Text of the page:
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Reusing Resources

Innovators around the world are changing the way we think about waste

Across the globe, we extract 100 billion tonnes of raw materials each year, and most of these are wasted, with only 8.6% making their way back into the economy at the end of their life. The problem is set to get worse in the coming decades, with waste generation forecast to increase by 70% over the coming 30 years thanks to economic development, population growth, and urbanisation. 

Behind this vast waste mountain is our linear 'take-make-waste' economic model that ascribes little value to used materials and promotes high levels of consumption and extraction. Thankfully, there is an alternative in the form of the circular economy.

In nature there is no such thing as waste, only resources in the wrong place; everything is reused or recycled. By learning from the natural world, we can design systems that promote responsible consumption and production and re-circulate materials back into the economy, moving from a linear to a circular approach to resource use.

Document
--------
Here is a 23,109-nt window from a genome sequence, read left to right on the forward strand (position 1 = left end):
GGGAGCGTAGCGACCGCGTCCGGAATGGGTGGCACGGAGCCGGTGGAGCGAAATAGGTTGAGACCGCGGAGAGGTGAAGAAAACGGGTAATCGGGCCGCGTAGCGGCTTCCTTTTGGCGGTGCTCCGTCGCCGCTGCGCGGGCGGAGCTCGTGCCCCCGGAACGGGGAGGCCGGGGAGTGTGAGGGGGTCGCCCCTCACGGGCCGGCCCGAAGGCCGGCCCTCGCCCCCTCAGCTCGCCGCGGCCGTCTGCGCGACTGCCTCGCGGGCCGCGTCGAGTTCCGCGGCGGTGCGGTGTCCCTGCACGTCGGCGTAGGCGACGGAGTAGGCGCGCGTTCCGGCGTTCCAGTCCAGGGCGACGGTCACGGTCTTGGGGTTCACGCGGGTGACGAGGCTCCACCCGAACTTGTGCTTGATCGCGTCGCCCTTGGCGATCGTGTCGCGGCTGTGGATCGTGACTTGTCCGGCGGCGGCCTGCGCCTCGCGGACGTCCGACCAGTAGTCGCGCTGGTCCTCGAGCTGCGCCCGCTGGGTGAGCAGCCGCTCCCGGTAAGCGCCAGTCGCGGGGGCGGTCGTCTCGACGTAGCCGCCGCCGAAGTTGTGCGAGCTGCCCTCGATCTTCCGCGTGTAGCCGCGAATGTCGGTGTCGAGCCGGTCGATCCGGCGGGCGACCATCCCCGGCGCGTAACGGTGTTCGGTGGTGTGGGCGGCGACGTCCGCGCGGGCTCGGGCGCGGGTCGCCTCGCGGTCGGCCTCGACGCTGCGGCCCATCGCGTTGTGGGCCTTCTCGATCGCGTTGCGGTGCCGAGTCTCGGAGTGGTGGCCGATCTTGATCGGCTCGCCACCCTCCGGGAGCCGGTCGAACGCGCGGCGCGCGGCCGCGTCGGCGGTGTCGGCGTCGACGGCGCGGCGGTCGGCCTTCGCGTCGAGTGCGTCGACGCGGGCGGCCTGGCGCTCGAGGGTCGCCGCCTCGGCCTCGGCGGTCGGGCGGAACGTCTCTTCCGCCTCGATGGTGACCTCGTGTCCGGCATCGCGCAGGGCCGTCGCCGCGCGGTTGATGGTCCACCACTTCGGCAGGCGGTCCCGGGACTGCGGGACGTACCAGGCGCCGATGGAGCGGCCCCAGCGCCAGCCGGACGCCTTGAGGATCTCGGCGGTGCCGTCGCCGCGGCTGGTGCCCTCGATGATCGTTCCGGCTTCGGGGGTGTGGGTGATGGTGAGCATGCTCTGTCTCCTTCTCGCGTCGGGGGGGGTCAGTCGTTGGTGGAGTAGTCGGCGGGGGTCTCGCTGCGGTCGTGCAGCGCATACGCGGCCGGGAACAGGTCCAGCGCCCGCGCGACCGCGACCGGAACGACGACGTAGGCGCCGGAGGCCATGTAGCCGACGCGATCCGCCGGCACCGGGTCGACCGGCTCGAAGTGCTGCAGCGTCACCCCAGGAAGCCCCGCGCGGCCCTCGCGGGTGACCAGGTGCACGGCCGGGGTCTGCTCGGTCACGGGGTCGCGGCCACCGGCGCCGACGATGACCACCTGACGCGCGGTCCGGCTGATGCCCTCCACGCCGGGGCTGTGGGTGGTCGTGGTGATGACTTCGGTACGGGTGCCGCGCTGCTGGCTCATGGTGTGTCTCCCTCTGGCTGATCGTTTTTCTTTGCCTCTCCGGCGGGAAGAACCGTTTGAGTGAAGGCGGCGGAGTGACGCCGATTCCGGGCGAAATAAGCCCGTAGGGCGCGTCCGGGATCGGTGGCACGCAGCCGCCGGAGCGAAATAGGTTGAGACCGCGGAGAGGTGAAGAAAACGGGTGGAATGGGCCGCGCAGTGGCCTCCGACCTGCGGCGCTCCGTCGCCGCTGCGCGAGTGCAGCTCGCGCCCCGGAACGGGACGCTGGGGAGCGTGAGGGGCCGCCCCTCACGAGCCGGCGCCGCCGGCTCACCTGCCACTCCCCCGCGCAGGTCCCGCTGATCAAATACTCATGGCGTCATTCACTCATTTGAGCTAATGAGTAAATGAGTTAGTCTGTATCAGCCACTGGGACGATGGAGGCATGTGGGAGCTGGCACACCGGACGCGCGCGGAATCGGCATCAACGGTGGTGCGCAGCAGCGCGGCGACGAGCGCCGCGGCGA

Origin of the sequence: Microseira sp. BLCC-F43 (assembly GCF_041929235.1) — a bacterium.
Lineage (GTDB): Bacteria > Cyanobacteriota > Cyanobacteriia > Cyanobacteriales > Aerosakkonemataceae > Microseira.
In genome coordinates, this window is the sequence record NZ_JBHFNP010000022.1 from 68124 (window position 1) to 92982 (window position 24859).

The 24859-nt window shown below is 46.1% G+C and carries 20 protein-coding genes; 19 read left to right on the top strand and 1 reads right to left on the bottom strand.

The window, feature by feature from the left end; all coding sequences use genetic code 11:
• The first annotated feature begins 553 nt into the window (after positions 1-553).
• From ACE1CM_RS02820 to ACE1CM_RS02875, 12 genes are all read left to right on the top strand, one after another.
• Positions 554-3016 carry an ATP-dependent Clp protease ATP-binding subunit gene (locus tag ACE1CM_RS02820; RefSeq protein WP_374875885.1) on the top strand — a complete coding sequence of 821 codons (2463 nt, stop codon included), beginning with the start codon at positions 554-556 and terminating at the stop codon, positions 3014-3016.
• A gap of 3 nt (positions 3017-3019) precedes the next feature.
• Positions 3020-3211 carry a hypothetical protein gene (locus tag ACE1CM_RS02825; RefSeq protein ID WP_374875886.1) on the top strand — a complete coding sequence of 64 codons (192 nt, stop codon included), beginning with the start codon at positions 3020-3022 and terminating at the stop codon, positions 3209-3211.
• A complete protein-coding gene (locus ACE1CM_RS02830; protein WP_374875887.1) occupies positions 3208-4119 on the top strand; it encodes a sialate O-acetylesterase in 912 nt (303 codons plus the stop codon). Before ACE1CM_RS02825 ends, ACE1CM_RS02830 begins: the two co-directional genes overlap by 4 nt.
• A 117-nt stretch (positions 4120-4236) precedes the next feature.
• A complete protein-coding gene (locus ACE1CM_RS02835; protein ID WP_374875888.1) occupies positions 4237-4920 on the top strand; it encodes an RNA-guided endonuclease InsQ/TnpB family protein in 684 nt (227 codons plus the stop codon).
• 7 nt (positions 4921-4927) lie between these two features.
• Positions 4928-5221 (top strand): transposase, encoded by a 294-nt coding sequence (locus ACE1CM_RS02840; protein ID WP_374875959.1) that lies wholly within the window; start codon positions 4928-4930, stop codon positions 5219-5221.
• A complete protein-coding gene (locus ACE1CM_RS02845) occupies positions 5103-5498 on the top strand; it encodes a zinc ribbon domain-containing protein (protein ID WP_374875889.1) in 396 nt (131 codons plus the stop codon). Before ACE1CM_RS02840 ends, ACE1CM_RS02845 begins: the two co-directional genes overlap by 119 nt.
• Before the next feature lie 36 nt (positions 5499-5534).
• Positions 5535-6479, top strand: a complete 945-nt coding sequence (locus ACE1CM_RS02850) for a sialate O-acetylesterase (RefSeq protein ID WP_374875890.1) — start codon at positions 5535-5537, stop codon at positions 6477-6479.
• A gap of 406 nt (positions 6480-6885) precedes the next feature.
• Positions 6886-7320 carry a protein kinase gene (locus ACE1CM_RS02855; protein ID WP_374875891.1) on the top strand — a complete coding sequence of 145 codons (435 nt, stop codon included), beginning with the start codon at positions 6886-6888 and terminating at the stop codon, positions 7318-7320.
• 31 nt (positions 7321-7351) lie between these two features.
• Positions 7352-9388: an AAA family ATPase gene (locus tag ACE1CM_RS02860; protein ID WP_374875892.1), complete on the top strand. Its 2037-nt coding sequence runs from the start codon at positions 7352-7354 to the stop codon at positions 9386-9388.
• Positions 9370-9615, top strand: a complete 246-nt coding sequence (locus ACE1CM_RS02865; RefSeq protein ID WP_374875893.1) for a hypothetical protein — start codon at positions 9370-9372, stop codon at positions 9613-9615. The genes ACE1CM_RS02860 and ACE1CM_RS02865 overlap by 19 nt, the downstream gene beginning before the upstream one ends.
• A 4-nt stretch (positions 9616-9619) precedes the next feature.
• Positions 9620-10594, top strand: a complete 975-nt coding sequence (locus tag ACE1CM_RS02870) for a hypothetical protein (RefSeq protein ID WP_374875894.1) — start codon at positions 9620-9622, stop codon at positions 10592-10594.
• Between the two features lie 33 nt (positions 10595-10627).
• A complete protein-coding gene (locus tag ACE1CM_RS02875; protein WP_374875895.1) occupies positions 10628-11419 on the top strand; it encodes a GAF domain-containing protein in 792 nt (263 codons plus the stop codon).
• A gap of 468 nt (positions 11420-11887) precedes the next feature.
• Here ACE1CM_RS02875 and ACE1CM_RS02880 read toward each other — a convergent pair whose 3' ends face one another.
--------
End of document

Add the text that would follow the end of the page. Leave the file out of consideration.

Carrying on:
We need to think about waste on multiple levels: from an individual product to a household, all the way up to cities and global supply chains. And we also need to consider different waste streams, from food, plastic, and fashion waste, to water, sewage, and heat. The final ingredient is traceability, as tracking and documentation is essential for mapping flows of waste materials and ensuring compliance with regulations and standards. 

 RE:TV’s latest theme, RE:using Resources, will look at innovations inspired by nature which are bringing the circular economy to life; from using new materials like mycelium to consume waste and create packaging, to using agricultural by-products and designing modular fashion systems. These solutions are showing us how we can reduce our ecological footprint and safeguard the planet for future generations.

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